Radio, Television and Stage Star - Maureen Howard




STAGES with Peter Eyers show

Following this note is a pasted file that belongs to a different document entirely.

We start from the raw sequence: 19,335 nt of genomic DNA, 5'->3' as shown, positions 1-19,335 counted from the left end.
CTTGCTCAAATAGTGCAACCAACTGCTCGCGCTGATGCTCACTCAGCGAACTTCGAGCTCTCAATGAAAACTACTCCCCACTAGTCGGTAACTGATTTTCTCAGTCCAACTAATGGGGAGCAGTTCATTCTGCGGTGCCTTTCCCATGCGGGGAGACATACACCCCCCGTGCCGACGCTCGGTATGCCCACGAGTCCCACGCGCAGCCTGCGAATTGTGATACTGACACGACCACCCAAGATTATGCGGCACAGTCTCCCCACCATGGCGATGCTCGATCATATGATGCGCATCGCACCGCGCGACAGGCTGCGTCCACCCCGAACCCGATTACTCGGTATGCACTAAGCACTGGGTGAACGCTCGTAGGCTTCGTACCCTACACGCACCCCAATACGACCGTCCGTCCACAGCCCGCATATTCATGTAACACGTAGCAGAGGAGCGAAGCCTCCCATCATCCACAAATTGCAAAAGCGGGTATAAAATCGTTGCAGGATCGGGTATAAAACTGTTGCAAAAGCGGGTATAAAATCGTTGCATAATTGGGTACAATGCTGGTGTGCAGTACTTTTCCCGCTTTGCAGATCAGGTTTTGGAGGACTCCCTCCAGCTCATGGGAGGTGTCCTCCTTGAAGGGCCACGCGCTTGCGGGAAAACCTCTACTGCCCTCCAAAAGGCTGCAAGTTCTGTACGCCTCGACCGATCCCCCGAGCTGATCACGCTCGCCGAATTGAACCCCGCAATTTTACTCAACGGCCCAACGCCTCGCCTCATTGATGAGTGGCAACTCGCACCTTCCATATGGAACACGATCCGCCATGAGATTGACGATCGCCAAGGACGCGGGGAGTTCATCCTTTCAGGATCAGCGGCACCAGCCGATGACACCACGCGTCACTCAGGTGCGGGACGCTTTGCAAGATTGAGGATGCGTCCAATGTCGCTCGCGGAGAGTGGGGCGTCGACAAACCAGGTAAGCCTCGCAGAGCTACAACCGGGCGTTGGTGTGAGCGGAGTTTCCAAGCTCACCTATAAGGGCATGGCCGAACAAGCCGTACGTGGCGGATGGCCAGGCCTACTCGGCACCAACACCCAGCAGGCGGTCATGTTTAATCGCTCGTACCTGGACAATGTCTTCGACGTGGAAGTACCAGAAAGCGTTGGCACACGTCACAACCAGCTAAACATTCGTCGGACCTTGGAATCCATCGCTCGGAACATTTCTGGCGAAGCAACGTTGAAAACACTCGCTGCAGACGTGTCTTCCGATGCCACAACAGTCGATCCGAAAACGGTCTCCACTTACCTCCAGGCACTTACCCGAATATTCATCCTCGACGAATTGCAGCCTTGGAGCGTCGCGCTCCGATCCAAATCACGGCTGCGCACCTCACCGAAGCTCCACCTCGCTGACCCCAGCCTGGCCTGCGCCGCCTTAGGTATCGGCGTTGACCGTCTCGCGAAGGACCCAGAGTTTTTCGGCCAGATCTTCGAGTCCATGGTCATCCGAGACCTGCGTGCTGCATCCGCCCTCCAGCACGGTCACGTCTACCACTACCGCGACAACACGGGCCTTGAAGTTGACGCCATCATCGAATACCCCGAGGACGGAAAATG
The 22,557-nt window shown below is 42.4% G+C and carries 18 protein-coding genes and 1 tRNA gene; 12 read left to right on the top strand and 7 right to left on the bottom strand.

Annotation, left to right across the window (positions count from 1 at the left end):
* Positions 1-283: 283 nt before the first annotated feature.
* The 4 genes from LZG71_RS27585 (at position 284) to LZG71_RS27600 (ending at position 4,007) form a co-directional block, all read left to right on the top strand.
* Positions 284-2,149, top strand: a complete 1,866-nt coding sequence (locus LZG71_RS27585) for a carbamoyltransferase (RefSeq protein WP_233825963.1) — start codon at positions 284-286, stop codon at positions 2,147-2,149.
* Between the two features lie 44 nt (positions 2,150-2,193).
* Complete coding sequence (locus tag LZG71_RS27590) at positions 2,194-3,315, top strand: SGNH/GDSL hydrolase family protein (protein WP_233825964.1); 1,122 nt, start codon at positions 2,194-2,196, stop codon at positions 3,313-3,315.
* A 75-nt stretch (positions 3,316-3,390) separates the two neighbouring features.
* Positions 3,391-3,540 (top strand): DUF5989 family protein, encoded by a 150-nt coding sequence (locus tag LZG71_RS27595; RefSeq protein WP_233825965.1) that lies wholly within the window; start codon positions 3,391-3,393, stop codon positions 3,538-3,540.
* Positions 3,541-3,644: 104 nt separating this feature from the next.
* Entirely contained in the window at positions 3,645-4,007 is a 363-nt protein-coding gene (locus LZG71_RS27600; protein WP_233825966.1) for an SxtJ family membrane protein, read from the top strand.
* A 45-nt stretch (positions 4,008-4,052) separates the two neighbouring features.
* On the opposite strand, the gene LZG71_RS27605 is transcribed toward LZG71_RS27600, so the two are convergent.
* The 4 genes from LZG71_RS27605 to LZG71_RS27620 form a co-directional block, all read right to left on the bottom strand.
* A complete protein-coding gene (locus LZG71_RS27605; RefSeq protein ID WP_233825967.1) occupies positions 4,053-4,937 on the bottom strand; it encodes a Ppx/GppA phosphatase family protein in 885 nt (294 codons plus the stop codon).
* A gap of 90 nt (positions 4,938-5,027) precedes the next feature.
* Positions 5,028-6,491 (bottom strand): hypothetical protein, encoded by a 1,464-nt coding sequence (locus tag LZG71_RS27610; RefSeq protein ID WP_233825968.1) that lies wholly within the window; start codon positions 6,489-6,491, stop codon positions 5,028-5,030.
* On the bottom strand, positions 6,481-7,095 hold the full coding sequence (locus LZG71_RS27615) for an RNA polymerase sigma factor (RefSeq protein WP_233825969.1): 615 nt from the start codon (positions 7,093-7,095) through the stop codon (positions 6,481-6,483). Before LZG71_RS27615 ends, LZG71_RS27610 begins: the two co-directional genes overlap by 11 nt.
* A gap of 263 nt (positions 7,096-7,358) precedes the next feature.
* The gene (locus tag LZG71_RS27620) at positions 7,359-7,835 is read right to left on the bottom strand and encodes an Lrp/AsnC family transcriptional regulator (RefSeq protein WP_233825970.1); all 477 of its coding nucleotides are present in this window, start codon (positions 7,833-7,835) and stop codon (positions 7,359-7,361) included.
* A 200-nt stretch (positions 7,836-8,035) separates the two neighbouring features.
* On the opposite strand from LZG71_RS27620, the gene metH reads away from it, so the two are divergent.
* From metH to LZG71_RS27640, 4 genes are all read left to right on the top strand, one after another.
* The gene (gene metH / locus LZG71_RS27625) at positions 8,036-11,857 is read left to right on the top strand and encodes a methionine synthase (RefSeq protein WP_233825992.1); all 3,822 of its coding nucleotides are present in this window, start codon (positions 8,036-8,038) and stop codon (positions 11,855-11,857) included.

Summary: Melbourne born soprano Maureen Howard was beloved by audiences and critics alike. At twelve years of age, she was a regular voice on the weekly 3DB Radio programme Swallows Juniorsand she later won the Vocal Section of television's Swallow's Parade. Though she studied singing from an early age, she wanted to be a hairdresser and, it was serendipitous that one of her 'clients' was associated with the two major theatre entrepreneurs J.C. Williamson and Garnet H. Carroll Management. A simple conversation during a hairdressing appointment gained Maureen a stage audition for J.C.Williamson at Her Majesty's Theatre in Melbourne . They had just opened their production of My Fair Lady. The following week, the same 'client' arranged an audition for Garnet H. Carroll at the Princess Theatre in Melbourne and she was immediately offered a contract for Chorus - and later 'stand-by' for Marian the Librarian - in The Music Man. As would occur many times during her early career, Maureen went on in the star's role. In April of 1961, she was cast in Lock Up Your Daughters with an additional song especially written for her character by the conductor Dobbs Franks. In August that year, she performed in Loesser's Most Happy Fella with Inia Te Wiata and Ronal Jackson. Later that year, Garnett H. Carroll Management cast her as June Bronhill's 'stand-by' in The Sound of Music and, again, Maureen was frequently seen in the role of Maria. In 1962, Maureen Howard won First Prize in the celebrated Sun Aria and left her contract for The Sound of Music. She was a frequent face and voice on television especially on the popular Sunny Side Up in 1963. After study, a year in Italy and then London - with the noted teacher Vera Rózsa - her operatic career started with Puccini's Tosca in 1967 - starting her career at the top - with the Elizabethan Trust Opera. The production opened at the Perth Festival on February 11th and featured Reginald Byers and the Hungarian baritone Alexander Major as Cavaradossi and Scarpia along with the twenty-seven years old Maureen Howard. Her operatic debut was a success, with one critic writing "She may not be as imperious as some Toscas, but she certainly is more vocally secure than many ... A powerful voice which is always beautifully controlled, and dominated the stage." The same year, she performed Zerlina in Don Giovanni with a stellar cast featuring Neil Warren-Smith, Marcella Reale, Rosemary Gordon, Robert Gard, Ronald Maconaghie and John Germain. It was a controversial production directed by the young Jim Sharman. A production of Die Fledermaus as Rosalinda (and June Bronhill as the maid, Adele) was a hit with audiences. Next came performances of Venus in Tannhäuser, Tebaldo in Don Carlo, Liù in Turandot, Micaela in Carmen and the cover of Minnie in the Australian premiere of Puccini's La fanciulla del West. Her career reached a new high with her assumption of Cio Cio San in Madama Butterfly in 1969 with a new production mounted especially for her talents. As a company member, she was also cast as Felice in Wolf-Ferrari's School for Fathers, Josephine in HMS Pinafore, Elsie Maynard in Yeoman of the Guard along with Giulietta in a concert version of The Tales of Hoffmann. Along with Cio Cio San in Madama Butterfly, the roles of Nedda in Pagliacci and Musetta in La bohème fitted Maureen Howard to a tee. To many audiences, her performances in all three roles have never been surpassed by an Australian born performer. She created Musetta in the famous La bohème production by Tom Lingwood in 1971. "Maureen Howard's Musetta stole the show ... she has the wonderful ability for stance, stage presence and poise of hand which just fix one's eyes upon her." During the following season, she performed her first Mimi in the same production. Her debut as Nedda came in 1972 and she was usually cast alongside the Canio...